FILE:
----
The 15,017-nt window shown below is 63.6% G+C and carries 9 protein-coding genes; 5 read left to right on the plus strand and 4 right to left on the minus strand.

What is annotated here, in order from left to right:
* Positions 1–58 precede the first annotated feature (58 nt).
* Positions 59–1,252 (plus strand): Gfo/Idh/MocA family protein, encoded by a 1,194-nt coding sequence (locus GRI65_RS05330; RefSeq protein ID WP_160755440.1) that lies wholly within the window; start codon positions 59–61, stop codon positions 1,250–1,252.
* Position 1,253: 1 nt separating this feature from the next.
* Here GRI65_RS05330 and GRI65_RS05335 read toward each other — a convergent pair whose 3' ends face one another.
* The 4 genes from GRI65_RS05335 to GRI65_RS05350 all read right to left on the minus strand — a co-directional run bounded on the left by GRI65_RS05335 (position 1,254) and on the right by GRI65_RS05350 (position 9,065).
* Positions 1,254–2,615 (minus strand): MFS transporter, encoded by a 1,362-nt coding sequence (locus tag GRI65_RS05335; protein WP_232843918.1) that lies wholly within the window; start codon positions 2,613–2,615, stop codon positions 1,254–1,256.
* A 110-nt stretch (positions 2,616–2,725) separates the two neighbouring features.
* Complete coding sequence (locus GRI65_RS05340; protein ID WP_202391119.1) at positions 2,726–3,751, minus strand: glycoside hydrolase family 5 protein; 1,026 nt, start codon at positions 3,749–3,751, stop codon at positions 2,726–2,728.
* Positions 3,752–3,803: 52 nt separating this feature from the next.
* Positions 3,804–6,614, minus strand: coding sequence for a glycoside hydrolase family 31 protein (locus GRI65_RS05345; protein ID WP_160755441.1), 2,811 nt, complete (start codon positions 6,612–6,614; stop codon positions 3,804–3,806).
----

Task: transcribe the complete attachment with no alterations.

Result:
The 15,017-nt window shown below is 63.6% G+C and carries 9 protein-coding genes; 5 read left to right on the plus strand and 4 right to left on the minus strand.

What is annotated here, in order from left to right:
* Positions 1–58 precede the first annotated feature (58 nt).
* Positions 59–1,252 (plus strand): Gfo/Idh/MocA family protein, encoded by a 1,194-nt coding sequence (locus GRI65_RS05330; RefSeq protein ID WP_160755440.1) that lies wholly within the window; start codon positions 59–61, stop codon positions 1,250–1,252.
* Position 1,253: 1 nt separating this feature from the next.
* Here GRI65_RS05330 and GRI65_RS05335 read toward each other — a convergent pair whose 3' ends face one another.
* The 4 genes from GRI65_RS05335 to GRI65_RS05350 all read right to left on the minus strand — a co-directional run bounded on the left by GRI65_RS05335 (position 1,254) and on the right by GRI65_RS05350 (position 9,065).
* Positions 1,254–2,615 (minus strand): MFS transporter, encoded by a 1,362-nt coding sequence (locus tag GRI65_RS05335; protein WP_232843918.1) that lies wholly within the window; start codon positions 2,613–2,615, stop codon positions 1,254–1,256.
* A 110-nt stretch (positions 2,616–2,725) separates the two neighbouring features.
* Complete coding sequence (locus GRI65_RS05340; protein ID WP_202391119.1) at positions 2,726–3,751, minus strand: glycoside hydrolase family 5 protein; 1,026 nt, start codon at positions 3,749–3,751, stop codon at positions 2,726–2,728.
* Positions 3,752–3,803: 52 nt separating this feature from the next.
* Positions 3,804–6,614, minus strand: coding sequence for a glycoside hydrolase family 31 protein (locus GRI65_RS05345; protein ID WP_160755441.1), 2,811 nt, complete (start codon positions 6,612–6,614; stop codon positions 3,804–3,806).